In the 1930s, the term "konketsuji" -- or "mixed-blood child" -- described the children of Japanese nationals who married locals in countries like China, Taiwan and Korea that Japan colonized. Those children faced discrimination as the government considered people from Japan's colonies as inferior to the Japanese.
          Following Japan's defeat in WWII and during the American occupation (1945 to 1952), the term konketsuji applied to the children of American military personnel and Japanese women, and was considered a derogatory term. Politicians associated those children with Japan's defeat and painted them as a problem for society.
          "Back then, there was a lot of debate over whether to assimilate or keep apart these children when they entered elementary school," says Lawrence Yoshitaka Shimoji, a sociologist at Ritsumeikan University in Japan.

          A changing world

          As Japan absorbed Western influences in the post-World War II years, perceptions changed.
          European languages were seen as chic and exotic and Japan's fascination with Western movie stars grew.
          Spying an opportunity, Japanese management companies started to promote local actors, dancers and singers of mixed heritage, says Okamura, the independent scholar.
          By then, the derogatory term of konketsuji had given way to "hafu," a corruption of the word "half-caste". In 1973, its use was formalized in the 1973 edition of a dictionary called Kanazawa Shōzaburō's Kōjirin or "Wide Forest of Words," where it was listed as a synonym of konketsuji.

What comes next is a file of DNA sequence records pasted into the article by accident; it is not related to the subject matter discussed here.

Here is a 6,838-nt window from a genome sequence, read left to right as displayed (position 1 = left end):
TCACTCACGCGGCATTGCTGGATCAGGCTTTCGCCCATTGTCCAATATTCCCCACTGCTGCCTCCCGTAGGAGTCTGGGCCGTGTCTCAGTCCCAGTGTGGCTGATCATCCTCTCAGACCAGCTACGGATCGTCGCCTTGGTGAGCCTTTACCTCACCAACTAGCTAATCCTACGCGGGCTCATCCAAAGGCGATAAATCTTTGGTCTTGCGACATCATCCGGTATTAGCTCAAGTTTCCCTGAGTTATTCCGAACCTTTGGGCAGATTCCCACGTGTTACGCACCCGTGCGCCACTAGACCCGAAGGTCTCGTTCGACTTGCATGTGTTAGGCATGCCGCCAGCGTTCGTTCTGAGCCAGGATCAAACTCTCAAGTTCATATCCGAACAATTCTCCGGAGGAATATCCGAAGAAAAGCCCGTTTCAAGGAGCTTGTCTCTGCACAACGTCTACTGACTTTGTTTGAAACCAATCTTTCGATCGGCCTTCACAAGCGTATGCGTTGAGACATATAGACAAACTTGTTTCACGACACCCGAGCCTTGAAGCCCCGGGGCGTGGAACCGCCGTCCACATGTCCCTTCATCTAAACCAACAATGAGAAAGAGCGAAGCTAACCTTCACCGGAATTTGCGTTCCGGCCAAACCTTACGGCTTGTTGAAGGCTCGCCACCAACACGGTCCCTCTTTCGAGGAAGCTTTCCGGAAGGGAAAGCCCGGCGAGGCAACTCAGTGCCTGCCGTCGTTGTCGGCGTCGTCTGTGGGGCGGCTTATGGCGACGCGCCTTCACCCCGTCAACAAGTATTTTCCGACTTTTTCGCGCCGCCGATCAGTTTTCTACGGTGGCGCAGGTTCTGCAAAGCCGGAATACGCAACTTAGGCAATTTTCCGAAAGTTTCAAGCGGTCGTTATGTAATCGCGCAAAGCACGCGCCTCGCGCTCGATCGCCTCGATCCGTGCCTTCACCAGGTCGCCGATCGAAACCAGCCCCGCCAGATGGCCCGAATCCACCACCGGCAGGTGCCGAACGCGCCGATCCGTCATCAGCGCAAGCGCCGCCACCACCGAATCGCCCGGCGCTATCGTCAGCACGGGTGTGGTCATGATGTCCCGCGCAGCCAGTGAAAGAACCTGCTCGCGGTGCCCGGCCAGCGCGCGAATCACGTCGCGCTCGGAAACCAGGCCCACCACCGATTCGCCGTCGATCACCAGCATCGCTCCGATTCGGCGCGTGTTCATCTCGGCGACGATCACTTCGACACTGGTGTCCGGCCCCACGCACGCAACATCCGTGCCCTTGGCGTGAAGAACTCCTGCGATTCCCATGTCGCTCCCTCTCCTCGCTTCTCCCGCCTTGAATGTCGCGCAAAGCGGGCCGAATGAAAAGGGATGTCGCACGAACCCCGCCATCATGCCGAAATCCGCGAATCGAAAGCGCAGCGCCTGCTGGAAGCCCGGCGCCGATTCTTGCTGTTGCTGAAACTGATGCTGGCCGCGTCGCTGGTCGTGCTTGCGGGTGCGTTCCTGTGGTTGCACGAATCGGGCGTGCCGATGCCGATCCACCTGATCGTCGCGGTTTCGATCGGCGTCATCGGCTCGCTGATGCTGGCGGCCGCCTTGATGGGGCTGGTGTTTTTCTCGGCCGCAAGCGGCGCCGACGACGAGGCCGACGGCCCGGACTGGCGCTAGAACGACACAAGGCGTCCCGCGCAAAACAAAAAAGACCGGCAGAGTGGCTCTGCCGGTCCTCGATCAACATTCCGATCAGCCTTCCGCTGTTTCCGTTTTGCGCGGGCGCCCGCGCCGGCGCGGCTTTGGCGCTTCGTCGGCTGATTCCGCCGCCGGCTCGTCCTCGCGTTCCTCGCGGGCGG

However, "hafu" didn't come with the same negative connotations as konketsuji. It was even used as a selling point to promote the girlband "Golden Hafu." The mixed-heritage quintet performed covers of Western pop songs such as 1962 US pop song "The Loco-motion," more famously covered by Kylie Minogue, and "Come, come to Hawaii!!! in Japanese.
          The makeup and fashion industries picked up the trend, coining the term "hafu-gao" or "half-face" to represent an aspirational look that appeared half foreign. That look valued Japanese people with longer legs and defined facial features, including bigger eyes and taller noses, that gave them the impression of being non-Japanese, says Okamura.
          Rather than unite the population, the buzz around "hafu" created an "us and them" mentality, says Okamura. Mixed heritage people who look more foreign than Japanese may be treated as foreigners, he added, even if they are Japanese nationals.
          That's not always welcome.

          Immigration